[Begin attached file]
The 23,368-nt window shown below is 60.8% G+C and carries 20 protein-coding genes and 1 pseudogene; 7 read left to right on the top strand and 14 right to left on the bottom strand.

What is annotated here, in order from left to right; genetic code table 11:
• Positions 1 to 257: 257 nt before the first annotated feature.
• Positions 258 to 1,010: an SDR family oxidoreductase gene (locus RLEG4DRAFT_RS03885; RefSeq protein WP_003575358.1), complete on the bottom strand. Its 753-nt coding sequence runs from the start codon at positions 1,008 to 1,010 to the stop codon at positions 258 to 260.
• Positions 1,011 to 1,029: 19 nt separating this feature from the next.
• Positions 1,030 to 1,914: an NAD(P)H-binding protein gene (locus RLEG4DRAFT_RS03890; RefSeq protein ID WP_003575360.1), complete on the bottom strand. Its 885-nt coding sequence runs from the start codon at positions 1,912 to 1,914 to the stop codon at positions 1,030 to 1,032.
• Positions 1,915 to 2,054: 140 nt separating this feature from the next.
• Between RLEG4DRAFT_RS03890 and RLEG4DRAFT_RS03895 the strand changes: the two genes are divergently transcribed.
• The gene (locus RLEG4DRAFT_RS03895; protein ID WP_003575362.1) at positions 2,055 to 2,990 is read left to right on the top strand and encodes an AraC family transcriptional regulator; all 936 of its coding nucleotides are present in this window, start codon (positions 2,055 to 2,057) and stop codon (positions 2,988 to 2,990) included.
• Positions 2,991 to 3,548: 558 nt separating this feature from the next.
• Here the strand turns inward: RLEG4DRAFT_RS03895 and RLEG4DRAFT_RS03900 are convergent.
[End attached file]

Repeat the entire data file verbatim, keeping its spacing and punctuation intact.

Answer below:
The 23,368-nt window shown below is 60.8% G+C and carries 20 protein-coding genes and 1 pseudogene; 7 read left to right on the top strand and 14 right to left on the bottom strand.

What is annotated here, in order from left to right; genetic code table 11:
• Positions 1 to 257: 257 nt before the first annotated feature.
• Positions 258 to 1,010: an SDR family oxidoreductase gene (locus RLEG4DRAFT_RS03885; RefSeq protein WP_003575358.1), complete on the bottom strand. Its 753-nt coding sequence runs from the start codon at positions 1,008 to 1,010 to the stop codon at positions 258 to 260.
• Positions 1,011 to 1,029: 19 nt separating this feature from the next.
• Positions 1,030 to 1,914: an NAD(P)H-binding protein gene (locus RLEG4DRAFT_RS03890; RefSeq protein ID WP_003575360.1), complete on the bottom strand. Its 885-nt coding sequence runs from the start codon at positions 1,912 to 1,914 to the stop codon at positions 1,030 to 1,032.
• Positions 1,915 to 2,054: 140 nt separating this feature from the next.
• Between RLEG4DRAFT_RS03890 and RLEG4DRAFT_RS03895 the strand changes: the two genes are divergently transcribed.
• The gene (locus RLEG4DRAFT_RS03895; protein ID WP_003575362.1) at positions 2,055 to 2,990 is read left to right on the top strand and encodes an AraC family transcriptional regulator; all 936 of its coding nucleotides are present in this window, start codon (positions 2,055 to 2,057) and stop codon (positions 2,988 to 2,990) included.
• Positions 2,991 to 3,548: 558 nt separating this feature from the next.
• Here the strand turns inward: RLEG4DRAFT_RS03895 and RLEG4DRAFT_RS03900 are convergent.